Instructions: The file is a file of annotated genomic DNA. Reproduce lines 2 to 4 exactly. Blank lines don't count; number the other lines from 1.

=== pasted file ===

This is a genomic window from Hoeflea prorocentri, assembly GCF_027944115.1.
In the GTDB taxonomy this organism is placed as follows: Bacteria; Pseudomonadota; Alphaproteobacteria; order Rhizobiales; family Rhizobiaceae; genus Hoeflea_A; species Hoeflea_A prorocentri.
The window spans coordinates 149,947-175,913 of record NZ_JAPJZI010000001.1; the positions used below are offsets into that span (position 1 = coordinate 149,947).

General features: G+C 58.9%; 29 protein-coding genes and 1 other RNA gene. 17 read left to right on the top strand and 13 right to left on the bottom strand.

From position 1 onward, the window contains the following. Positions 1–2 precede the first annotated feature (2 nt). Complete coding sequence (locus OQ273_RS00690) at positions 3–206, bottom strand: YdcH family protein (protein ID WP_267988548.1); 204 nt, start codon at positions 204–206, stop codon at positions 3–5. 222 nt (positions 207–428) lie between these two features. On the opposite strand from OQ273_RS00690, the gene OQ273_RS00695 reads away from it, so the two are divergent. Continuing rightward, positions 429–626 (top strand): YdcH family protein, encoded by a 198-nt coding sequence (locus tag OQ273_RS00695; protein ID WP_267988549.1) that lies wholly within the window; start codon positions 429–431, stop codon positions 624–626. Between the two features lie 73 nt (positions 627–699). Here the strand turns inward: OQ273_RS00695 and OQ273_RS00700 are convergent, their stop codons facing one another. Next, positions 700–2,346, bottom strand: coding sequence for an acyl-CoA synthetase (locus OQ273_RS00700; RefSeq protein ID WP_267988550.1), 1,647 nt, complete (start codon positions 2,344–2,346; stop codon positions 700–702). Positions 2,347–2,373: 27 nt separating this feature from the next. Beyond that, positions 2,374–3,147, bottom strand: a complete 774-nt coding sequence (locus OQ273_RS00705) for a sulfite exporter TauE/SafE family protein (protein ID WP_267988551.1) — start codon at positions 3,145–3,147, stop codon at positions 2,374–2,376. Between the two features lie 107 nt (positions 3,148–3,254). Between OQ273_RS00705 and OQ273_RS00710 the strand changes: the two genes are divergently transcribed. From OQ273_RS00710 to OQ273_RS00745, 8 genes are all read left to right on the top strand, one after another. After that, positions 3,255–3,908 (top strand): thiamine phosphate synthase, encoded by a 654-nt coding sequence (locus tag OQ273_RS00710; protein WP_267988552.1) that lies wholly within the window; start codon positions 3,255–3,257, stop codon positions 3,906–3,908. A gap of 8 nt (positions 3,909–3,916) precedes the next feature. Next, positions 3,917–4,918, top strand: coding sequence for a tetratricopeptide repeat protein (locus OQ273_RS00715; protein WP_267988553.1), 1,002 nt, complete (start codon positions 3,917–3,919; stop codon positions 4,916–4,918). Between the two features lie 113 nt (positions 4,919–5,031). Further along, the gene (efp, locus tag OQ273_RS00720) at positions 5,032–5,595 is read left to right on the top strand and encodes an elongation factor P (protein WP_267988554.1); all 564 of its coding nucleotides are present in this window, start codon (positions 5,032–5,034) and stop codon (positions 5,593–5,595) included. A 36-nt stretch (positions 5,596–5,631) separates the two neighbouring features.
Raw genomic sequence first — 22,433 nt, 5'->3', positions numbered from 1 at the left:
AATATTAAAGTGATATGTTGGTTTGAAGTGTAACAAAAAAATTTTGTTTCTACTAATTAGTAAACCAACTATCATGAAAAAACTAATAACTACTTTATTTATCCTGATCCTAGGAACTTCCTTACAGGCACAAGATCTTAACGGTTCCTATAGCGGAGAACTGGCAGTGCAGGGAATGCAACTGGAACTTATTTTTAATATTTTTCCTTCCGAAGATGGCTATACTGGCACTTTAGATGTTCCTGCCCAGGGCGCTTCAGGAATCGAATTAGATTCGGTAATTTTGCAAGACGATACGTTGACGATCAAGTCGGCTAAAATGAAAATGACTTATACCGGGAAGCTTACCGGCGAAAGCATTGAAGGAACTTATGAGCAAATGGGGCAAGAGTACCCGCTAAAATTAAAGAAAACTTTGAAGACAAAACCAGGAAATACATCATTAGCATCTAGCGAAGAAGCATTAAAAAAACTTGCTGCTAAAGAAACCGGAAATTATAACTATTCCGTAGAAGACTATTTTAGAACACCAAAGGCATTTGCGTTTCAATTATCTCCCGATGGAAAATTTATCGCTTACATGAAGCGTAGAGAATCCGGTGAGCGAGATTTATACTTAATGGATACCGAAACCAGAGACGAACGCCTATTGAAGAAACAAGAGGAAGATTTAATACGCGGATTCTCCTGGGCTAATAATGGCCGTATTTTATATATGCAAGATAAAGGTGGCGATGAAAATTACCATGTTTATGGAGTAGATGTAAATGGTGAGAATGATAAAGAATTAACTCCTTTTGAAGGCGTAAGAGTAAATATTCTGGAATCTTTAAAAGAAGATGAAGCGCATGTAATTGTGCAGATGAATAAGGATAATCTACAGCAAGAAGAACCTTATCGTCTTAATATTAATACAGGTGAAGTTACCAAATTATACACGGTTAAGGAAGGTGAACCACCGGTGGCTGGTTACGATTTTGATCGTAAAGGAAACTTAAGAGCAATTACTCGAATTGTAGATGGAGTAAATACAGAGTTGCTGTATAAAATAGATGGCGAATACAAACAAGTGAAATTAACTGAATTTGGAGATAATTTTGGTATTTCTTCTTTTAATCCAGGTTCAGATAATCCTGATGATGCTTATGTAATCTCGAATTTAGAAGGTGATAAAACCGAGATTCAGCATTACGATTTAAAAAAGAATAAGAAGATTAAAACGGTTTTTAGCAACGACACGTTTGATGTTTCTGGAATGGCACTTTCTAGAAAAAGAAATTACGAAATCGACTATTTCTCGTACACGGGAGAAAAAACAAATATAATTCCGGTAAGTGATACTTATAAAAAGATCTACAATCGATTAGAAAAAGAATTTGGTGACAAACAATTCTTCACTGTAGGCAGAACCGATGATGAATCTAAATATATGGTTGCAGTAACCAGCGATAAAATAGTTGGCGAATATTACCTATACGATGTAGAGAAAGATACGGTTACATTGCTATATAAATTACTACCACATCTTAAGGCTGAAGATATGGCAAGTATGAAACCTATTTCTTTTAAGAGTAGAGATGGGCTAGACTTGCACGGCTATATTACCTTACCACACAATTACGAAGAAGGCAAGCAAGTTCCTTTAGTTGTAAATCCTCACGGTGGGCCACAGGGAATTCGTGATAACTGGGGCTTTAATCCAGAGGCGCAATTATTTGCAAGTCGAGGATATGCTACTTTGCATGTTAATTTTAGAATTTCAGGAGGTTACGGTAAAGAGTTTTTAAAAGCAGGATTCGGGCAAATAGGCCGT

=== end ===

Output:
In the GTDB taxonomy this organism is placed as follows: Bacteria; Pseudomonadota; Alphaproteobacteria; order Rhizobiales; family Rhizobiaceae; genus Hoeflea_A; species Hoeflea_A prorocentri.
The window spans coordinates 149,947-175,913 of record NZ_JAPJZI010000001.1; the positions used below are offsets into that span (position 1 = coordinate 149,947).

General features: G+C 58.9%; 29 protein-coding genes and 1 other RNA gene. 17 read left to right on the top strand and 13 right to left on the bottom strand.